For someone who deals so much with numbers and randomness, has it occurred to you that there was nothing unusual. Look at the top categories this century, and see how many are black or minorities.

    • invitro says:

      Yes. What’s really embarrassing is seeing Joe make such a stupid and ignorant comment.

      • Brett Alan says:

        Are you seriously stating that it’s stupid and ignorant to accuse the Academy of racism because they’ve been racist before? That’s ridiculous. If this were a one year aberration, then it would be stupid to call them out over it. It’s the second year in a row, and while the year before that saw multiple nominees from 12 Years A Slave, overall the Oscars have a poor record of acknowledging blacks and other people of color, and that’s precisely why people were upset and why the broadcast needed to acknowledge it. (I do agree with Joe that it didn’t need to be the whole show.)

        • invitro says:

          I’m stating that it’s stupid and ignorant to accuse the Academy of racism, or to say that the Academy should be embarrassed of their nominations.
          Or to suggest that anyone who does not have a black in their list of five favorite actors or actresses in a given year is racist or should be embarrassed, which is what Joe and you are doing.
          I wonder if there are any years where Joe’s list of five favorite actors doesn’t include any blacks?

        • MikeN says:

          Yes it is. Because now any black who wins or is nominated, it will be as a token, and not because they are a good actor.

          Indeed, Denzel and Halle Berry’s wins have the same problem, though I think the campaign might have started after the nominations. Is it a two step voting process?

  7. MikeN says:

    Apparently, the places where they whine the most about racism are those that are filled with liberals. Hollywood, and college campuses.

    • kehnn13 says:

      Yes, it is pretty amazing how they whine about racism…They probably whined about slavery as well.

      • MikeN says:

        I have no idea if they whined about slavery at Harvard. That is slaves being on the campus.
        See these liberal places are complaining that it is the colleges themselves that are racist. That is where all these hate crimes are occurring. And the rapes. It’s a wonder any woman even goes to college with the rape epidemic on campuses across the country.

      • MikeN says:

        What I meant is that they claim the colleges themselves are racist. Same with Hollywood.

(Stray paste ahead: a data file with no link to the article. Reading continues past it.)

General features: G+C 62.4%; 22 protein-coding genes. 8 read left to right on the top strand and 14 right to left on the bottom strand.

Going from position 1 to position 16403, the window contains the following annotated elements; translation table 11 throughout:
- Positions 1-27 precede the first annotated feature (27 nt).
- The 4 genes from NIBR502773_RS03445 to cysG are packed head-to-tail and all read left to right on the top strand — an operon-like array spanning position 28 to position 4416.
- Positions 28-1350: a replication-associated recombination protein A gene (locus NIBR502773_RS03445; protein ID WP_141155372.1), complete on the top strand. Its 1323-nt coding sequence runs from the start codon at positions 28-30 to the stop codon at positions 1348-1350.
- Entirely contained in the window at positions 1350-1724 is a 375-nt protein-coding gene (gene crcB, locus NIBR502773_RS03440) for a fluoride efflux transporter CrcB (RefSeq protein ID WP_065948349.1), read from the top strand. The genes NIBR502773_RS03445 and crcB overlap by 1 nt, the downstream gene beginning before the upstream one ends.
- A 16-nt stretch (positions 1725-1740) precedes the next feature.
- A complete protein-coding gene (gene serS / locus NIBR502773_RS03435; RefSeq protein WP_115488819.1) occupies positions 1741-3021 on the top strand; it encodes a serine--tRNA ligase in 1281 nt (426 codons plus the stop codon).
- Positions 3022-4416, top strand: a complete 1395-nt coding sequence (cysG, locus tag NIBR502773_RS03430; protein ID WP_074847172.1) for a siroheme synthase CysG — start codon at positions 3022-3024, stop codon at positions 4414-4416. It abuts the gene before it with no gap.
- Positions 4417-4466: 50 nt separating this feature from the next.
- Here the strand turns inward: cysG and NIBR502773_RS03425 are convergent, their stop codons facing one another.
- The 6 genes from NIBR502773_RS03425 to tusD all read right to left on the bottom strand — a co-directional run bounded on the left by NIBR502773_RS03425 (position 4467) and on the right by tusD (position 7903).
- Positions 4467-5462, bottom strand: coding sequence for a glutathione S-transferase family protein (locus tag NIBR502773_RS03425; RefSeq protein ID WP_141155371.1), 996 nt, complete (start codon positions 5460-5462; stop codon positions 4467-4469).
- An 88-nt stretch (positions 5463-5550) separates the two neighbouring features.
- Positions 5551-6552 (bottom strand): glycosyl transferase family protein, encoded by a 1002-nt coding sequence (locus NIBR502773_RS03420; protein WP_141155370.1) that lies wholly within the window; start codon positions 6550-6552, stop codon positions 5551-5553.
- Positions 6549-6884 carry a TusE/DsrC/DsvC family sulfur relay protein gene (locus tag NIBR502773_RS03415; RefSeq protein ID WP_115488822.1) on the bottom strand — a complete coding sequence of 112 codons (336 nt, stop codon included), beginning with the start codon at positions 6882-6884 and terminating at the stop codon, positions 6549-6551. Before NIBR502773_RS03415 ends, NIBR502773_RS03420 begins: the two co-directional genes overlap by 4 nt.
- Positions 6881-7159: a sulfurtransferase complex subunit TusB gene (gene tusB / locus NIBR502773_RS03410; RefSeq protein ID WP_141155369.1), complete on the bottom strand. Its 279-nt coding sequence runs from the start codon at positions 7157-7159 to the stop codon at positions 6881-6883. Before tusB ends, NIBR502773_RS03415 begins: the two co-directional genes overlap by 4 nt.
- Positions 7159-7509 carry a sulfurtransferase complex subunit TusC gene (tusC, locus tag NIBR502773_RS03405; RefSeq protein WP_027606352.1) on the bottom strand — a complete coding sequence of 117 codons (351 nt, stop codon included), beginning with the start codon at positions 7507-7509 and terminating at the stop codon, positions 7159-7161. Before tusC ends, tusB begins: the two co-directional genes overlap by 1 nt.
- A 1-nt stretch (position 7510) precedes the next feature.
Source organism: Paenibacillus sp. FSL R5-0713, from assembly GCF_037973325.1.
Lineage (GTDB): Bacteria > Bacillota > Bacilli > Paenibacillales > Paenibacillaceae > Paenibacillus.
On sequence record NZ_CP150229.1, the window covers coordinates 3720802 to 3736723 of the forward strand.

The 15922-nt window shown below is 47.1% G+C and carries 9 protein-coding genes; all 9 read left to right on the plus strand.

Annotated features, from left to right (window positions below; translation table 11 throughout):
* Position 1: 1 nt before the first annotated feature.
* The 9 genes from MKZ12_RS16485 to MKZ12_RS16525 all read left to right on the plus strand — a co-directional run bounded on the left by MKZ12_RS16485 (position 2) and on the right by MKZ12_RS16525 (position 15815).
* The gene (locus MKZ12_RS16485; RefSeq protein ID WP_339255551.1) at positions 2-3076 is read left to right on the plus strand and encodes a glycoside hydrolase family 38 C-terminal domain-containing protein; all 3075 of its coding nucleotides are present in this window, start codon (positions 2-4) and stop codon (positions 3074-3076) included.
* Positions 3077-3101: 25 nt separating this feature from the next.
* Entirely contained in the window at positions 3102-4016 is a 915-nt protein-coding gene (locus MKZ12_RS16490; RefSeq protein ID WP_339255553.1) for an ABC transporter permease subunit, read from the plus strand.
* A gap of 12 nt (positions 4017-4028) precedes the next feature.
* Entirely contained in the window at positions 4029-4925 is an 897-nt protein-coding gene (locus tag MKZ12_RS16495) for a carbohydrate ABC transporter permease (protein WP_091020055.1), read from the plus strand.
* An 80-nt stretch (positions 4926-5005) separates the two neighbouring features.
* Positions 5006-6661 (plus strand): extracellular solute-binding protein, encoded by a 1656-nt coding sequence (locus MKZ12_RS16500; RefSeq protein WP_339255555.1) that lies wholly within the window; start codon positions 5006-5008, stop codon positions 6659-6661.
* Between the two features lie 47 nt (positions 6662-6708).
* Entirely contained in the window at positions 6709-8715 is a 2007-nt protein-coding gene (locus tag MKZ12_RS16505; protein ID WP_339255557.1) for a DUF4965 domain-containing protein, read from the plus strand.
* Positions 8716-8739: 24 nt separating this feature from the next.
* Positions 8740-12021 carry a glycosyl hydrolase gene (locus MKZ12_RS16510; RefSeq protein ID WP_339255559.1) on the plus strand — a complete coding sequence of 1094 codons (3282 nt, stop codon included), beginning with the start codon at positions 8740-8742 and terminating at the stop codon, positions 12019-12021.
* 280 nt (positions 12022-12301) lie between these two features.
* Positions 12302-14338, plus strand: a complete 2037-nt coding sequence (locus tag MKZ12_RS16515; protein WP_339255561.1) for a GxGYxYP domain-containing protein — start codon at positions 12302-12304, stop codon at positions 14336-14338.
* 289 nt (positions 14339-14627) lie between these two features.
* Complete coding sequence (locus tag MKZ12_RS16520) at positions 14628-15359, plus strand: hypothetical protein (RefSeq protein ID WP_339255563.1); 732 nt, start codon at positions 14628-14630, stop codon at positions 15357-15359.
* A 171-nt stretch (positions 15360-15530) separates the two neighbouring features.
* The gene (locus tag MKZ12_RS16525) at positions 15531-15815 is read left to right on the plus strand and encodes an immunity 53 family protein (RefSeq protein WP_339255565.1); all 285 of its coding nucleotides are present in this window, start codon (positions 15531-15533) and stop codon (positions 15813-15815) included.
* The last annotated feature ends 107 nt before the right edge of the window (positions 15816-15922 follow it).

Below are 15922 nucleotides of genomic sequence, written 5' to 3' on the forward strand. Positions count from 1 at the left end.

• gogiggs says:

      This isn’t Yahoo! comments or Free Republic. Take your bigoted snark somewhere that it’s welcome.
      Here ain’t it.

      • invitro says:

        Actually, gogiggs, ordering other commenters to shut up or leave is the most unwelcome thing you can do.

        • gogiggs says:

          So. factually incorrect and pathetically inept bigotry: worth defending!
          Suggesting that such crap be taken elsewhere: the most unwelcome.
          Got it.
          By the way, your robe is showing.
          In the spirit if not turning this into a Yahoo! comment section, let’s drop this.

          • invitro says:

            What did he (or I) say that was factually incorrect? Or are you referring to Joe’s claim that not “even a single person of color” was nominated, which of course is absurd, unless you think that Academy Awards that are not for acting are not really awards.

  8. Kuz says:

    My worst fear realized. The comments are melding with other name calling sites.

  9. Repleh says:

    I have strong political opinions which many readers of this site don’t share. I bet a lot of my non-political opinions are either shared by most readers (love of Joe’s writing) or at least don’t offend them (Cleveland sports). I don’t voice my political opinions here because I think it wrecks the spirit of the site.

    • invitro says:

      If Joe’s going to make such an absurd comment as “It’s obvious that the Academy utterly embarrassed itself by not nominating even a single person of color,” then he should expect opinions (about either politics, or facts) to follow. And you should, too.

  10. invitro says:

    For the heck of it, here are some of the Persons Of Color who were nominated or won Academy Awards in 2016: Hiromasa Yonebayashi, Yoshiaki Nishimura, Sanjay Patel, Jason “Daheala” Queeneville, Abel Tesfaye (The Weeknd), and Spike Lee*. And in 2015: Oprah Winfrey, Isao Takahata, Yoshiaki Nishimura, Abderrahmane Sissako, Joanna Natasegara, Hu Wei, John Stephens (John Legend), Lonnie Lynn (Common), Hayao Miyazaki*, Harry Belafonte* [*indicates Honorary Award or Humanitarian Award].
    This list is (probably) not exhaustive. And it does not include the dozens of Arabs and Hispanics who were nominated, such as Alejandro G. Iñárritu, winner of Best Director both years.

  11. Dan B says:

    Joe – Louis CK was an ass. The winner in that category is making life better for women and Louis takes it upon himself to redicule the artists. Funny? Maybe but why not hold off and use it on the late night circuit?

    • MikeN says:

      I didn’t see it as ridiculing the artists.

    • murr2825 says:

      Wow, Dan B, really? Louis was actually paying the highest complement to the people in this category in that they’re not in it for the money or fame. I would bet you a year’s salary that all of the entrants in this category laughed and appreciated his take on things.

      One thing you can usually say about Louie is he doesn’t punch down.

    • Bill Caffrey says:

      If you thought Louis CK was ridiculing the nominees in that category then you really didn’t understand his point at all.